Town Column : Edgartown
My son Lukas and I visited The FARM Institute. The temperature gauge on my car indicated it was in the 40s, but with the wind it felt biting cold. As we headed toward the silos, we saw a man working on a new, spacious greenhouse. Lukas and I walked into the horse barn to visit two Angora goats named "Lemon" and "Lime." We then moved on to the cow barn and Lukas fed hay to a "beltie" (Belted Galloway) and a pair of heritage-breed Murray Greys. Our tour ended with visits to the ducks, as they huddled inside their miniature-barn shelter, and the pigs; we were always mindful of the electric fence surrounding their pen. The animals seemed more aware and interested in us than usual; it must be the relative isolation that the off-season brings.
We stopped in the farm's classroom, and said hello to Executive Director Mathew Goldfarb. His brother Rob Goldfarb, Development Director, was busy taking a professional development class. Based on a conversation with Rob this week, I am convinced that the programs for children and adults this summer will be the most diverse and exciting in the history of The FARM Institute. Rob asked me to let everyone know that camp registration has begun, and residents are eligible for a 20 percent discount. Scholarships are also available. We are very fortunate that the Town of Edgartown set aside such a spectacular parcel of land for public use. The FARM Institute, which leases almost 200 acres from the town, would not be in existence today without the dedication of so many people, including Sam Feldman, Michael Kidder, Glenn Hearn, and Howard Miller.
I ran into Keith Marino from the Edgartown Post Office at Espresso Love on Valentine's Day. He was in terrific spirits thanks to his children visiting from off-Island for five days. Keith said it has been many years since he had this much time together with his kids. I hope they had a wonderful time.
The Martha's Vineyard Regional High School musical, "You're a Good Man, Charlie Brown," took place over Valentine's Day weekend. I went to the matinee performance. It was a lot of laughs, and the high school kids did a great job performing. The musical operated with two casts, including Jerome Pikor, who played Charlie Brown, and Bryan Mackenty, who played "5." I would like to recognize the efforts of their mothers: Michelle Pikor organized parent volunteers, and Maria Mackenty made costumes.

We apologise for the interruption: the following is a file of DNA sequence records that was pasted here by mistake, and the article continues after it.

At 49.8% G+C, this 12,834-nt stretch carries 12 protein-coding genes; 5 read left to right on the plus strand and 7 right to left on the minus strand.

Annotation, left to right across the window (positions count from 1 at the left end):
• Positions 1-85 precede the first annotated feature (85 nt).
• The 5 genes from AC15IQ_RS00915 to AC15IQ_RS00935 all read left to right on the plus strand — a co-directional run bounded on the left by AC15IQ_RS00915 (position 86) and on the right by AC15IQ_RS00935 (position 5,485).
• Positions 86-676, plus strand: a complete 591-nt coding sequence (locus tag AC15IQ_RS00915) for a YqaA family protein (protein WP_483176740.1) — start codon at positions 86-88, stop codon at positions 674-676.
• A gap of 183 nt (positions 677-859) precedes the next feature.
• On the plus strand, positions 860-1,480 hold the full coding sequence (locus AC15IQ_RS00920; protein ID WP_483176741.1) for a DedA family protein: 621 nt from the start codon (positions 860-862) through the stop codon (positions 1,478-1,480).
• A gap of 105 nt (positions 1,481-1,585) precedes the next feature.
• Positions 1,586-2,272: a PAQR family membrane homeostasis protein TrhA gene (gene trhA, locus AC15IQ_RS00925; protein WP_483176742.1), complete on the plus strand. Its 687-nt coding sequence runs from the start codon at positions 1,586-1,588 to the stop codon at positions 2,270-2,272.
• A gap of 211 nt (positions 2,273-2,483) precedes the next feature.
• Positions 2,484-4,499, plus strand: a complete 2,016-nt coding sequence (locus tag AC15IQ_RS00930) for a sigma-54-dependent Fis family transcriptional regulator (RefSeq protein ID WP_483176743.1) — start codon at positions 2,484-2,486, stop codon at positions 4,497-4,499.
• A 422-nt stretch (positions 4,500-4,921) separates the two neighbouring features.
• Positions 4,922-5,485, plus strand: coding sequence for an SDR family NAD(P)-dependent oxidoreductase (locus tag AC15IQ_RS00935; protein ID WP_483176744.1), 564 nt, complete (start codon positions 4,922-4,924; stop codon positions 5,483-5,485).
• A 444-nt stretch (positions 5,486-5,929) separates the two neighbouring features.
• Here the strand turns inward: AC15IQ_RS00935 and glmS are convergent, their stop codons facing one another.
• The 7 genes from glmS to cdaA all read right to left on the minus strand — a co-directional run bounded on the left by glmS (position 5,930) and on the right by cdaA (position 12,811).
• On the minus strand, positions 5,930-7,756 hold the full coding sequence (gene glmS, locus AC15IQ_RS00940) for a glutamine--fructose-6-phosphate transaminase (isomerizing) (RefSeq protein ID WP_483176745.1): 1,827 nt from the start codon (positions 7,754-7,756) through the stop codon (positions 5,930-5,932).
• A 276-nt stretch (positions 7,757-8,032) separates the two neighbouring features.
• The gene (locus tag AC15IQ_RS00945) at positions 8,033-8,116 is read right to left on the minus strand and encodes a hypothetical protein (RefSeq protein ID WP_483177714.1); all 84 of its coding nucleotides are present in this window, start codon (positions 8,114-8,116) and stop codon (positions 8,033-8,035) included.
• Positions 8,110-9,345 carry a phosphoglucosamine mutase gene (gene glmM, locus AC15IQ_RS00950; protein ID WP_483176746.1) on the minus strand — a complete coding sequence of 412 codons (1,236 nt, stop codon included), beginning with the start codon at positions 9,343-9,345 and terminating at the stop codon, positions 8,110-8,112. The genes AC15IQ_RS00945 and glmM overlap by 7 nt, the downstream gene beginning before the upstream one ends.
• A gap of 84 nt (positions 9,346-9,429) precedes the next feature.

Deborah Alpert-Silvia from the Martha's Vineyard Boys and Girls Club Second Hand Store called me to report that Gerry Averill, the retiring owner of "By the Sea Store," gave a substantial part of her inventory to the consignment shop as a donation. I am sorry to see Gerry's store go, as it was always one of my favorites. Deborah wants everyone to know what a wonderful person Gerry Averill is, and that her donation is greatly appreciated.
The Edgartown Library is putting on some amazing programs for children on Saturdays, and I know many parents in town really appreciate it. This week a story will be read about the legendary Wilson "Snowflake" Bentley, and images of his microscopic snowflake photographs with be shown. Bentley (1865-1931) was a Vermont native who studied over 5,000 snowflakes in his lifetime and never found two alike. During this Saturday's program, the children will have the opportunity to create their own snowflake designs to hang in a window.
It is vacation week for Martha's Vineyard schools and a well-deserved break for students and teachers. Lauren and Tony Serpa and their children Joseph and Daniel have headed north to ski instead of the warm climes they ventured to last year. Steve and Kathy Pogue are in San Francisco with the triplets, Molly, Paige, and Spencer. I hope everyone is having a safe and happy week with their children.
Make every day special.